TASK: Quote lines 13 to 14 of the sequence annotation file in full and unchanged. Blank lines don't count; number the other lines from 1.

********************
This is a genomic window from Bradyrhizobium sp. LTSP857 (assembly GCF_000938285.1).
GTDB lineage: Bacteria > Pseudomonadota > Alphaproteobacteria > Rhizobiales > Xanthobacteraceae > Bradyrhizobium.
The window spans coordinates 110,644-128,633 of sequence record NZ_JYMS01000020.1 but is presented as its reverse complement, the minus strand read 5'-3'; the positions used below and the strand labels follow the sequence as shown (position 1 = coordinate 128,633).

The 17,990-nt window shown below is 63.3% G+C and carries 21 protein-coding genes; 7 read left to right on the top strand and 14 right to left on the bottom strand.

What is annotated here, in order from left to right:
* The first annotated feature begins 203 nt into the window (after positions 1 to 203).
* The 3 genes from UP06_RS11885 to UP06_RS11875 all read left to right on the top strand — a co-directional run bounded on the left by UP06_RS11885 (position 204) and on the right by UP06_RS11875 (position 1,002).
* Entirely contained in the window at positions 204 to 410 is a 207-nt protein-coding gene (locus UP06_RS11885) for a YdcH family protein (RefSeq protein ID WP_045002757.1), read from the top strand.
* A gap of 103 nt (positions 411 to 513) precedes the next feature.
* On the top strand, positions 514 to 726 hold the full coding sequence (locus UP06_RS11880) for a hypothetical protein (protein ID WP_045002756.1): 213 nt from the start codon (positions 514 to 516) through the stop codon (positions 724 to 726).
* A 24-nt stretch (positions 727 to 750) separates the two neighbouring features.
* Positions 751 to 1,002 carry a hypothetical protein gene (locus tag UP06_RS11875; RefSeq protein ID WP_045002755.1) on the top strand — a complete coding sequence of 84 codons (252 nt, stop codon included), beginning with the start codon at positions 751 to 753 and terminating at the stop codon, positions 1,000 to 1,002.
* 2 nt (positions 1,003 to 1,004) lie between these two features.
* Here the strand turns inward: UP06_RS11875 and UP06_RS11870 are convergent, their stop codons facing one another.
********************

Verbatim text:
* 2 nt (positions 1,003 to 1,004) lie between these two features.
* Here the strand turns inward: UP06_RS11875 and UP06_RS11870 are convergent, their stop codons facing one another.